Khadijah Faruqui addressed national and international legislation and mechanisms that protect women’s rights against all kinds of discrimination and violence on the second day. Khadijah gave a thorough and compelling presentation on the Convention of the Elimination of All Forms of Discrimination Against Women (CEDAW) that is often referred to as the International Bill of Women’s Rights. In an activity called the ‘Wheel of violence’, participants divided themselves into four groups: each group was given a specific age bracket within which to discuss sexual and gender based discrimination and violence faced by women within these age groups. The numerous issues identified and discussed during this exercise included freedom of movement, sexual harassment in schools and in the community, lack of confidence and encouragement to pursue education. Participants shared how girls are often encouraged to get married at a much younger age than men and leave their job to bear children and look after the family. They also discussed at length the problem of gender-based violence such as victims of molestation or rape that are often forced to remain silent for fear of public shaming and in the name of honour and morality. Some discussed the lack of sharing household responsibilities between sons and daughters as well as between husbands of wives because more often larger responsibility is placed on women. Married participants shared the physical and mental abuses they are subject at the hands of their alcoholic and gambling husbands. Some also shared the discrimination faced by widowed, divorced or infertile women often marginalized by society in their old age. During the morning session on the third day, Khadijah introduced some of the mechanisms in the Indian legal system on sexual violence and the protection of women such as the Domestic Violence Act 2005.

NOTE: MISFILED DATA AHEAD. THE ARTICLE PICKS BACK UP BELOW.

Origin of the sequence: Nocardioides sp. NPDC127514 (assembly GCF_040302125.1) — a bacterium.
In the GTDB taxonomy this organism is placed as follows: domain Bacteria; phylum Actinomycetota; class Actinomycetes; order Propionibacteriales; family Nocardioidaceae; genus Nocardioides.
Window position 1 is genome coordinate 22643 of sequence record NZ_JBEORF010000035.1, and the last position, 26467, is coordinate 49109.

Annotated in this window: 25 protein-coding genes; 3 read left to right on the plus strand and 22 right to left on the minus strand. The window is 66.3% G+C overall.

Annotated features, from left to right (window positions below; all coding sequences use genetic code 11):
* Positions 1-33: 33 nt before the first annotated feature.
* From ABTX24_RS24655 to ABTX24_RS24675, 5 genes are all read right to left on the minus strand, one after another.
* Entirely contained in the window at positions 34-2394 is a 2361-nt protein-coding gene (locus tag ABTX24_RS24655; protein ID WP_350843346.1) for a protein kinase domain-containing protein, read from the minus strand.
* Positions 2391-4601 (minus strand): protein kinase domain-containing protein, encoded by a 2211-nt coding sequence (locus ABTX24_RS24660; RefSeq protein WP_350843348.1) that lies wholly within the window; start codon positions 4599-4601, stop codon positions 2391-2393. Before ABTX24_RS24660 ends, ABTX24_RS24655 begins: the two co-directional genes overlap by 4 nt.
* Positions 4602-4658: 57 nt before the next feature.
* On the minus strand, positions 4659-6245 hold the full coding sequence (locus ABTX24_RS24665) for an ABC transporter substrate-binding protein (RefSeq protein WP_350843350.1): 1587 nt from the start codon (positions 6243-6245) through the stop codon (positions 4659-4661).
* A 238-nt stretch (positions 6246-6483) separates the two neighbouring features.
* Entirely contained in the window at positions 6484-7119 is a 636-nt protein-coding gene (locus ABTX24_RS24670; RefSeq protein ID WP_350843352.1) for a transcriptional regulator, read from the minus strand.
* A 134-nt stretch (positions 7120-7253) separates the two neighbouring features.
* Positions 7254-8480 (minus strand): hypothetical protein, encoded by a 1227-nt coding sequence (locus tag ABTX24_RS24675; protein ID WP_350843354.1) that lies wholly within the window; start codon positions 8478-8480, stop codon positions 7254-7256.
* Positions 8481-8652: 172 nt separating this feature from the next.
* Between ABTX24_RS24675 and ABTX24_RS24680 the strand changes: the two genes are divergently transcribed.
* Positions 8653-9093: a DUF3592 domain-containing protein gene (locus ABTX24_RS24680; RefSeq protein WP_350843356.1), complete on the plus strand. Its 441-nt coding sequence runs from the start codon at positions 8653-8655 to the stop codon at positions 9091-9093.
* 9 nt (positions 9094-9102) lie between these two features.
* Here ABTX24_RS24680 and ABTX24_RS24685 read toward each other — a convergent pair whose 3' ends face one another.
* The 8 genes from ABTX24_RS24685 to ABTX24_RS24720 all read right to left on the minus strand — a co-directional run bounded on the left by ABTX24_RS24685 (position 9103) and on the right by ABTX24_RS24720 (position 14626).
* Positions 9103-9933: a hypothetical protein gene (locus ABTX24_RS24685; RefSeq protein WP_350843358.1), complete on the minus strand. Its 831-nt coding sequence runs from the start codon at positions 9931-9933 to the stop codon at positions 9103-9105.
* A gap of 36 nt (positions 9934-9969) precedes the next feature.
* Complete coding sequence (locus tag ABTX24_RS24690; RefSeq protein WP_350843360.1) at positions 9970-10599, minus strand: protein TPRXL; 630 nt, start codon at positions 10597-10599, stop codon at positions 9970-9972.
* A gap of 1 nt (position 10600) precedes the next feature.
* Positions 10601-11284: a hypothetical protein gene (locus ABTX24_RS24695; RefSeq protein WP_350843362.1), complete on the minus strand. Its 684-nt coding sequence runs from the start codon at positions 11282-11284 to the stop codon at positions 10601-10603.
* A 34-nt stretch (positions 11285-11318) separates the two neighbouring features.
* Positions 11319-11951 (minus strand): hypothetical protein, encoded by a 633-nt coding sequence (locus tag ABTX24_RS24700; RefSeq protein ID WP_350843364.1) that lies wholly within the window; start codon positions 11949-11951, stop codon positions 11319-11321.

In the next session, Tenzin Dawa introduced the participants to the rights and freedoms enshrined in the Charter for Tibetans in Exile and how it encompasses international legislation and other human rights and fundamental freedoms. Following this, Tenzin and Jennifer Duncan facilitated an activity called “The Problem Tree” wherein participants identified issues such as lack of female representation in politics, domestic violence, marriage, religion, preference for male child, menstruation, sexual abuse, gender constructs and discrimination between monks and nuns. They presented the main causes and roots of these issues to be social constructs, lack of sex education, outdated traditions and customs, patriarchy, religion, lack of shared household responsibilities and morality. The participants were given the chance to provide their own solutions to these problems in the branches. Solutions included sex education in schools, gender equality and sensitivity workshops, awareness of rights, implementation of laws, and documentary movies on subjects around equality, menstruation and psychological support.
The last session was devoted to participants reviewing the revised Tibetan Women’s Empowerment Policy issued by the Central Tibetan Administration in 2017. Each participant was handed a copy of the previous as well as the revised policy document. Participants then went through the provisions and offered their feedback or recommendations on how the policy can better serve Tibetan women.